Watch Out For Business Email Compromise Scams

By Peter Dinh |

During the past several months, the Information Security Office has been working diligently in order to investigate and continuously defend UCR against a Business Email Compromise (BEC) attack campaign that primarily targeted UCR employees. However, it appears the BEC attacks have very recently taken a new form and are now targeting UCR students. 

A BEC attack is a type of email scam in which the attacker will impersonate the identity of an employee or faculty member. Using social engineering tactics, the attacker will try to trick their targeted victims into sending money or sensitive information through email. For example, these fraudulent emails may ask to send gift card codes, bank account numbers, social security numbers, addresses, birthdays, research data, etc. 

In this recent campaign that is targeting students, the attackers will impersonate UCR faculty and lecturers. Using Gmail accounts, they will then email students in order to persuade them into sending gift card codes.

Within the past year, the Information Technology Solutions office has published a separate article in regards to the BEC attacks that were previously targeting UCR staff and faculty. You can visit the ITS blog post article here:

As a reminder, here are some tips to prevent yourself from falling victim to BEC attacks:

  1. Locate the “From” field of the email and double-check that the email address of the sender matches exactly with the address of a trusted UCR faculty member. Most UCR related email addresses will end with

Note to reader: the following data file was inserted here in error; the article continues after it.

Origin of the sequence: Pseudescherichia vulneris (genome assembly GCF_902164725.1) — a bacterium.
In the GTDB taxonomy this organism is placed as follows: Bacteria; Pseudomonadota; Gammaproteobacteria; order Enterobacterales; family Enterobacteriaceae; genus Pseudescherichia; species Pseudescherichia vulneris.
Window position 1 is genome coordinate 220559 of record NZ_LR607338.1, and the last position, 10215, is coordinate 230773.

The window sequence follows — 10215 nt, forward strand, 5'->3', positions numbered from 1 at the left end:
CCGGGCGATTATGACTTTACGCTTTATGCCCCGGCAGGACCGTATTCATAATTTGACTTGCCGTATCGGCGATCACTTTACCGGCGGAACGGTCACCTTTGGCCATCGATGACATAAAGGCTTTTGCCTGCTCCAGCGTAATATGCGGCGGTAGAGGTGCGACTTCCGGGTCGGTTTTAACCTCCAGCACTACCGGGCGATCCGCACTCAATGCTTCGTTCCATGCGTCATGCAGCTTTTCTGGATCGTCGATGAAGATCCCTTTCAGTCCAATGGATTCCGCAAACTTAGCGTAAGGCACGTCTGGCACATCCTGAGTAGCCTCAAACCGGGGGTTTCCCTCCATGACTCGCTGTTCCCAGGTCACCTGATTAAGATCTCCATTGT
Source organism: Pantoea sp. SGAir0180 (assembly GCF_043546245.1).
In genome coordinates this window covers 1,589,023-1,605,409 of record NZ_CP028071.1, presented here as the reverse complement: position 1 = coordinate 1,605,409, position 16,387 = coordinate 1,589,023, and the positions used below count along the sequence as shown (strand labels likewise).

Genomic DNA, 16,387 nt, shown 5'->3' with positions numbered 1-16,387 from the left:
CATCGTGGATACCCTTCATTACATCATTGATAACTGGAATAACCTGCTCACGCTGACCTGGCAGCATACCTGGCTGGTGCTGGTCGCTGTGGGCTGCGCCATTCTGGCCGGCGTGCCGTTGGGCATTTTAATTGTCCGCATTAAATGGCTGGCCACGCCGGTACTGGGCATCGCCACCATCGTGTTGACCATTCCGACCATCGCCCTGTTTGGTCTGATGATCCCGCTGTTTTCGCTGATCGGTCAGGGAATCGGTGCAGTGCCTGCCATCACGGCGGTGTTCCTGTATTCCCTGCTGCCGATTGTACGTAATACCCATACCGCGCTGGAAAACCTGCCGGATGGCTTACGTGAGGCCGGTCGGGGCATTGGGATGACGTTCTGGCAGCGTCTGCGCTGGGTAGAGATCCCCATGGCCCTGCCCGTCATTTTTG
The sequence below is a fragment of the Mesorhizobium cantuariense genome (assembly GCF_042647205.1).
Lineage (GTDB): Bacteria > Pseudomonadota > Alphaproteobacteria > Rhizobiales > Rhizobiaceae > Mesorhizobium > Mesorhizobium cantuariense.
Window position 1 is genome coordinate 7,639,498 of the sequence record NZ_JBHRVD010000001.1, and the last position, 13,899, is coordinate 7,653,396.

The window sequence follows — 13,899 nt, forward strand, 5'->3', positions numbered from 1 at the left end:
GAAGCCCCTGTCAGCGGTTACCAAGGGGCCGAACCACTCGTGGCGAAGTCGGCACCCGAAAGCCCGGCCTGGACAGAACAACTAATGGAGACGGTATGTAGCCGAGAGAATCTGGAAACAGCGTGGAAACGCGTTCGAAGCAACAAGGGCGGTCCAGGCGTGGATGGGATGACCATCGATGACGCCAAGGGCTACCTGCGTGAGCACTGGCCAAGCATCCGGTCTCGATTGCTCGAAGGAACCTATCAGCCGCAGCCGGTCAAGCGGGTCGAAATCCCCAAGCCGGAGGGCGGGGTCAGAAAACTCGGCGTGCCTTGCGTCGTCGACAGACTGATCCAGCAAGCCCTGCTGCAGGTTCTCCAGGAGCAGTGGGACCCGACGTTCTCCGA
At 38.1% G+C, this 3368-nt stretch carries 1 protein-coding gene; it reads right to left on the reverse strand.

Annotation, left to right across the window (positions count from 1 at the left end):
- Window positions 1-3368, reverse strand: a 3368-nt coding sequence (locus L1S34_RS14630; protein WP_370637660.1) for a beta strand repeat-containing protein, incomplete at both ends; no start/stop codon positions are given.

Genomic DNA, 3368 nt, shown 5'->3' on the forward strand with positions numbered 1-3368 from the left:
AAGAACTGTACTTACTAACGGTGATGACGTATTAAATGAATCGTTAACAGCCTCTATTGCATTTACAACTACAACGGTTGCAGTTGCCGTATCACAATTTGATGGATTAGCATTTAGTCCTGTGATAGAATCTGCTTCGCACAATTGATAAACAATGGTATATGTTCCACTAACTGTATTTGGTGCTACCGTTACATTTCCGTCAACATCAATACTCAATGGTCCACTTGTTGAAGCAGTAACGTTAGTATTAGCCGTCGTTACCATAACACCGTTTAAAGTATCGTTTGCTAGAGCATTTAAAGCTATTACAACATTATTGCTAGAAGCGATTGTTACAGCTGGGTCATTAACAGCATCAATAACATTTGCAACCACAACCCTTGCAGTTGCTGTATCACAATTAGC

2. Validate any requests for monetary funds or protected by taking additional actions such as calling the person on their UCR office phone number or physically visiting the person’s office or department office to verify the legitimacy of the email.
  3. Never send sensitive information over email. (i.e credit card numbers, routing numbers, social security numbers, etc.)
  4. Any requests to send photos of the backs of gift cards should immediately raise a red flag and you should double-check the validity of the email through another secure channel

In general, ITS advises all UCR faculty to be wary of any suspicious emails and to always think twice before responding to any email. Please report any suspicious emails to

If you are a victim of a BEC attack and lost money or sent personal information to the attacker, you should file a report with the UCPD. In the event you sent personal identifiable information, it is a common practice to put a Credit Lock on your credit reports with three major credit bureaus (Equifax, Experian, and Transunion) to mitigate identity theft. 

ITS would like to thank you for your deliberate efforts in keeping the campus secure.

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